From 1995 to 2001, wild river otters were live-trapped, implanted with a tracking microchip and released in western and central portions of the state where populations were thought to be extinct. This was done as a cooperative effort by many partners, collectively called the River Otter Project (ROP). The most recent microchip data was acquired from an otter that was killed by a car near Ithaca, NY in April. Information from the microchip indicated the otter was released in October 2000 near Bear Swamp. It also indicated the otter was at least 12 years old, which exceeds the average lifespan of wild otters by up to 4 years! Based on the longevity of this otter and other observation reports from the public, we believe the ROP was a success. A more formal evaluation is planned, but DEC encourages you to continue reporting your observations and submitting photos of wild river otters to email@example.com. You can learn more about river otters and the ROP on DEC's River Otter webpage.
Recreational Sporting Season Information
Still Time for Good Spring Turkey Hunting
Based on reports through the first half of the spring turkey hunting season, harvest was higher than last year by about 5%. As the season progresses, dominant adult gobblers are generally "abandoned" by hens busy incubating a full clutch of eggs. This means mid to late May can be a very productive time to hunt, as adult males often are more responsive to calling. Listen carefully; the muffling effect of tree foliage makes gobbles hard to hear. If you hear a gobble, chances are the bird is close, so quickly and quietly prepare to shoot. As required by DEC regulations, be sure to report your harvest online or by phone. The information you provide aids in proper turkey management. Have a happy and safe hunt!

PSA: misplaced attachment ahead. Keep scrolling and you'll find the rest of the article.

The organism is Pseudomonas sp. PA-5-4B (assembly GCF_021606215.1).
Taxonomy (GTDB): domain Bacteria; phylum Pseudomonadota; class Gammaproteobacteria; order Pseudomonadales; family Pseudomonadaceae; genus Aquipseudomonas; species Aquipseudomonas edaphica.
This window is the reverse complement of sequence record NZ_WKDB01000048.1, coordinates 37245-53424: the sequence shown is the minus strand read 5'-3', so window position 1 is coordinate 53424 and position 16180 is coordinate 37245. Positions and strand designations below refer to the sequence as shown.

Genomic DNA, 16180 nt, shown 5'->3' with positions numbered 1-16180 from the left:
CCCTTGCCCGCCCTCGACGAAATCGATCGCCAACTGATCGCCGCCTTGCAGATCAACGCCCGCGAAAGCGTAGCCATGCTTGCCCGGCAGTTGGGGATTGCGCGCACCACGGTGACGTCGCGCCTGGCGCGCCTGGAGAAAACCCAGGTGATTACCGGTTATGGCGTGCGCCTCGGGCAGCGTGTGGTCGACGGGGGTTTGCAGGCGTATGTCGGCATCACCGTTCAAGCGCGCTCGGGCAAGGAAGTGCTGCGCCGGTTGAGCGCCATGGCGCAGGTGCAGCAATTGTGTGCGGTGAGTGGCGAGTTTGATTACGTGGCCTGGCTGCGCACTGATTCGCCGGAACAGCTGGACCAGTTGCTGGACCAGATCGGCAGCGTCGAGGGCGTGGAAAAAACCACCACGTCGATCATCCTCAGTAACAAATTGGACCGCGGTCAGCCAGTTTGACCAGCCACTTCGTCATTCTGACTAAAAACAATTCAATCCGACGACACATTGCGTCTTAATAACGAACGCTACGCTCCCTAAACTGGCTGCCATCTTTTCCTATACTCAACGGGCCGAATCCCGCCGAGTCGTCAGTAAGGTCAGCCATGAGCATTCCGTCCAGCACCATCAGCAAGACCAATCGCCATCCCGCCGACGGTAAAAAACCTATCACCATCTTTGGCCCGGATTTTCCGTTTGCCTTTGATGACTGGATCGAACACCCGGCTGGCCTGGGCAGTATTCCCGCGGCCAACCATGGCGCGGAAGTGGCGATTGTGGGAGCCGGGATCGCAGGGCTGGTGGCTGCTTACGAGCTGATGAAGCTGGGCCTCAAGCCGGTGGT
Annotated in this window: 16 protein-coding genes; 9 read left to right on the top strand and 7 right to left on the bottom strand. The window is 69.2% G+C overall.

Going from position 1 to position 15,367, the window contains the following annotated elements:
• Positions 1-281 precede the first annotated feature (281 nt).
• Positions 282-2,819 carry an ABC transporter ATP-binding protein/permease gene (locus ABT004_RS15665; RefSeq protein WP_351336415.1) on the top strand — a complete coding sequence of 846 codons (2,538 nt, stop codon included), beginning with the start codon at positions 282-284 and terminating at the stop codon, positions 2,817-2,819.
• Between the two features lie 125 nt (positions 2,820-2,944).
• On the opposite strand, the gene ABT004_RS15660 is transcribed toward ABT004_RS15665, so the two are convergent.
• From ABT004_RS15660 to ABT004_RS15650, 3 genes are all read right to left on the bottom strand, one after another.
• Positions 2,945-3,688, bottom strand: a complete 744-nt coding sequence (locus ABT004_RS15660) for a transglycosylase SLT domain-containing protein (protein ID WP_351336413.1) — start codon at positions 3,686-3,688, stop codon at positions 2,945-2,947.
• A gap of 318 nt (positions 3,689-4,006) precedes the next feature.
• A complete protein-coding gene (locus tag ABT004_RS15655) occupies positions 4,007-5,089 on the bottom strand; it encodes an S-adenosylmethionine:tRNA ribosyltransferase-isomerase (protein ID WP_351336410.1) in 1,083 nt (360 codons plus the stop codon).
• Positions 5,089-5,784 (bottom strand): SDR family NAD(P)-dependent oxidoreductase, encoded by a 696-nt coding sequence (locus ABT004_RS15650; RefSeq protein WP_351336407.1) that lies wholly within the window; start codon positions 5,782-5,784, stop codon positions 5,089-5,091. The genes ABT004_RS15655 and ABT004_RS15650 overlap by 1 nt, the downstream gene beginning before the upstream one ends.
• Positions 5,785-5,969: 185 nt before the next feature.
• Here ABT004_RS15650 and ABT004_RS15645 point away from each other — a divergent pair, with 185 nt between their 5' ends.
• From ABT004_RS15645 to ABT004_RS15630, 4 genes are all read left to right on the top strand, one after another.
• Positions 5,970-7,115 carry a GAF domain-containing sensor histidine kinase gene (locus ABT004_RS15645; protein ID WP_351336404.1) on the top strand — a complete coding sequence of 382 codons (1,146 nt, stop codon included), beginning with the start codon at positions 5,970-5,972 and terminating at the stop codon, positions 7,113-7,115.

Upcoming Recreational Season Reminders
The reminders listed below include open and final recreational season dates for the weeks of May 18 through June 1. For all season dates and to view more information about hunting, trapping and fishing in New York State, visit DEC's Outdoor Activities webpage.
Below are noteworthy DEC press releases not to be missed:
- Anglers Advised to Look Out for Spawning Lake Sturgeon in the Great Lakes and Oneida Lake
- Draft Unit Management Plan for Taylor Pond Wildlife Forest - Public meeting scheduled for May 24 in Ausable Forks.
- More than $250 Million Cleanup at Hastings Hudson River Site - Record of decision provides cleanup plan for contaminated site.
- Emergency Rulemaking Begins for Hydrilla Infestation Treatment - Allows for herbicide treatment to combat an invasive plant plaguing parts of Cayuga Inlet.
Female tiger spiketail dragonfly. The
needle-like ovipositor is visible at the
base of her abdomen.
~ Photo by Barbara Hager
Did You Know...?
Spiketail dragonflies are so named because the female's long "ovipositor," or egg-laying organ, extends beyond the tip of the abdomen. Females lay their eggs by hovering above shallow water and then driving the ovipositor vertically into the muddy shoreline or stream bottom in a motion reminiscent of a sewing machine needle.
Learn more about dragonflies and damselflies in a previous Conservationist article, "Flying Jewels of New York."